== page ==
Impact of COVID-19 on Poverty in Kuwait
The impact of COVID-19 on poverty in Kuwait can first be seen through the way in which Kuwait’s economy was substantially affected by the pandemic. Oil exports make up 90% of the country’s GDP, but COVID-19 had a huge impact on oil demand, leading to a large drop in revenue. During the pandemic, oil prices fell to a 17-year low and the oil export revenue fell by half in 2020 as compared to the previous year.
Further, lockdown measures impacted supply chains of goods and services and affected different industries and sectors including “restaurants, retail, tourism and transport.” Lockdowns also impacted businesses, with many SMEs experiencing a large decrease in revenues while suffering increased costs of doing business. Job losses affected employees and consumers experienced higher prices.
Impact of COVID-19 on the Bidoon
Levels of poverty among non-citizens in Kuwait are high, despite the poverty rate in Kuwait being close to zero. Citizens, who make up roughly 30% of the population, have access to “free health care, education and housing,” as well as government employment and extensive subsidies.
Non-citizens, by contrast, often work in the informal sector and do not have access to state services. A specific subset of non-citizens are “Bidoon” meaning “without nationality” in Arabic. Despite having resided in the country before or since its independence in 1961, the government regards them as illegal foreigners and has not granted them nationality, so they are stateless.
The poverty rate among the Bidoon is high. Without nationality, they cannot access the formal job market. In a study, 24% of Bidoon interviewed reported job loss due to COVID-19, with 26% suffering major economic hardship, such as inability to pay rent and medical fees, and limited funds for food. Further, 14% percent reported living in worse living conditions, with landlords evicting 8% from their homes. In terms of humanitarian relief during the pandemic, 61% reported that the government had not considered their needs.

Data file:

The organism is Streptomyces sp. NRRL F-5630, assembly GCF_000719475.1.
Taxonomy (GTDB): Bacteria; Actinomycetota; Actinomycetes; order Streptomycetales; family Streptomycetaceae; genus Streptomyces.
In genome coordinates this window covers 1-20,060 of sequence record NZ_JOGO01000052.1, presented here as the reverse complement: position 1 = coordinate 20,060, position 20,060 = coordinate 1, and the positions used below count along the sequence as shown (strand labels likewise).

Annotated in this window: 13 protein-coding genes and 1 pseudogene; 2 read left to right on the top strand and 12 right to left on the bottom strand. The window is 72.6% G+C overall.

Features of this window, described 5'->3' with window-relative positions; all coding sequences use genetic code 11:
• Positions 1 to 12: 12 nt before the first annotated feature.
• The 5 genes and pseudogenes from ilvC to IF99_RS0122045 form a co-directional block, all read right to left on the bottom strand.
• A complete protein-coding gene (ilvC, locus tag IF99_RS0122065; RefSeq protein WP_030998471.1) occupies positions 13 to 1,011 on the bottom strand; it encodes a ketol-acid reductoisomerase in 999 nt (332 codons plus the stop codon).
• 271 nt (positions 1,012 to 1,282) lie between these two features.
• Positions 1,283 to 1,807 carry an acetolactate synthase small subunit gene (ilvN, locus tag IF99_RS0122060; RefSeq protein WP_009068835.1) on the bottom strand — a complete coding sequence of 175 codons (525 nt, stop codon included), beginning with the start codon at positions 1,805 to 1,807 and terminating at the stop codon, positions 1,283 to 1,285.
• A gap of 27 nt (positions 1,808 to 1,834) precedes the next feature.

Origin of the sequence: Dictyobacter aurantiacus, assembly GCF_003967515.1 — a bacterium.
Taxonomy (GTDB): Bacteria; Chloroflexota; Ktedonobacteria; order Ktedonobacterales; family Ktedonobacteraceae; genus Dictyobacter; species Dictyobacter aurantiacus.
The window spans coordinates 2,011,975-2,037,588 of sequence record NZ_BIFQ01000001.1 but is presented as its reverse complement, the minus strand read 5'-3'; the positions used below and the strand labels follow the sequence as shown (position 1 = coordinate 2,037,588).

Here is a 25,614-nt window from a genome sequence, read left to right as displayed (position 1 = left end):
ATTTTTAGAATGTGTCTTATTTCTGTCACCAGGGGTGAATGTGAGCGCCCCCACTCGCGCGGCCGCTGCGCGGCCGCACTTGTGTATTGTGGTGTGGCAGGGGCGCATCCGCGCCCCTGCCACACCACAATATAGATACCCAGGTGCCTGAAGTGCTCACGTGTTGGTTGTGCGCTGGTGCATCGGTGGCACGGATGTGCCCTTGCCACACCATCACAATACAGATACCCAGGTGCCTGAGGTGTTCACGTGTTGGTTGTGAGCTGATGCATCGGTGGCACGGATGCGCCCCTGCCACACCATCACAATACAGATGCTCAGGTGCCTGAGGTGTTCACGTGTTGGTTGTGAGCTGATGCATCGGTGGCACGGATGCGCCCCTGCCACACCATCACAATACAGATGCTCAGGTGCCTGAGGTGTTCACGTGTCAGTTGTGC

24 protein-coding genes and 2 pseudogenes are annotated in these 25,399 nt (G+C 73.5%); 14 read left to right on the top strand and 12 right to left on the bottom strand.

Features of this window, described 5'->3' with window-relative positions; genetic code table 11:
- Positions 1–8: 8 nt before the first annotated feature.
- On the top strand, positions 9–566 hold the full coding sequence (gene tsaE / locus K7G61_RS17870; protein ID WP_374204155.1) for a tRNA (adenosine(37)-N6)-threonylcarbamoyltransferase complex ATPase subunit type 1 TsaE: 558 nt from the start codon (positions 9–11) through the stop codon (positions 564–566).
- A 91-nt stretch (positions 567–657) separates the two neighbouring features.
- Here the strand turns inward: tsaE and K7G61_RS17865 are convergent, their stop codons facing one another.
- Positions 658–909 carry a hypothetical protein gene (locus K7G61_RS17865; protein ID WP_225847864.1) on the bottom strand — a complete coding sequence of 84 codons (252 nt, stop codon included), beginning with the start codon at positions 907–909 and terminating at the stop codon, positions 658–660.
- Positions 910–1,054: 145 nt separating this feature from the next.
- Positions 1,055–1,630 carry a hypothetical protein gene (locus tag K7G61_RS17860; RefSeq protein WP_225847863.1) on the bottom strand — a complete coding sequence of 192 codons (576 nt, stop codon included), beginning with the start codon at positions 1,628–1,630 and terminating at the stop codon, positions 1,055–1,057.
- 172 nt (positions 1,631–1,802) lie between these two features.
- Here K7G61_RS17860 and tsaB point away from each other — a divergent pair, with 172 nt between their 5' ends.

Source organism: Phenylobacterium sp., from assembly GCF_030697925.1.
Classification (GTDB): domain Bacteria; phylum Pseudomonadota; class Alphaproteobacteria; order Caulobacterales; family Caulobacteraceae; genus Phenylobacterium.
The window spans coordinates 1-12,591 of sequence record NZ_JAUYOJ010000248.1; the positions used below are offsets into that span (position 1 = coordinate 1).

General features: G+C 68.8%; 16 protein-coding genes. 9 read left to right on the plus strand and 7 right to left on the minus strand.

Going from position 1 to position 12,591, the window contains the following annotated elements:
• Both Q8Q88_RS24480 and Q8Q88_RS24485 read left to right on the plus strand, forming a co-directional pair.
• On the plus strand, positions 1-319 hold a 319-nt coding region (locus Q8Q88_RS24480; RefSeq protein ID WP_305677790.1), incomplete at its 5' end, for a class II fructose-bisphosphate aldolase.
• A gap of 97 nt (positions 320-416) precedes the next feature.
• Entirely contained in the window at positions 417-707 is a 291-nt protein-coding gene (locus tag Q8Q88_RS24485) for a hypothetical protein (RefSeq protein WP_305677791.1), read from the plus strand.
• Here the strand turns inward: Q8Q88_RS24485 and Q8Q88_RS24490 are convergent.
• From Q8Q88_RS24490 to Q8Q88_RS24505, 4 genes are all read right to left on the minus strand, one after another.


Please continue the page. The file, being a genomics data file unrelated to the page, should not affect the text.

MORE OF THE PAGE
This was due to a requirement to register with one’s civil ID, meaning that government aid was inaccessible to the Bidoon. The impact of COVID-19 on poverty in Kuwait was therefore higher among this community.
Education and Health Care
The pandemic also greatly affected children. Stateless children must attend fee-paying schools, as opposed to state-funded schools and during the pandemic, students were not able to log into the online system to take exams, as they could not provide their identification document number, according to SALAM DHR and ISI report.
Further, according to the same report, stateless people were barred from accessing testing and treatment and hospital entry due to lack of legal status and were excluded from social services. Moreover, stateless people often, despite their conditions, did not seek hospital treatment as they believed that they would be refused treatment. Online registration for the COVID-19 vaccination also proved difficult, due to a lack of an identity number.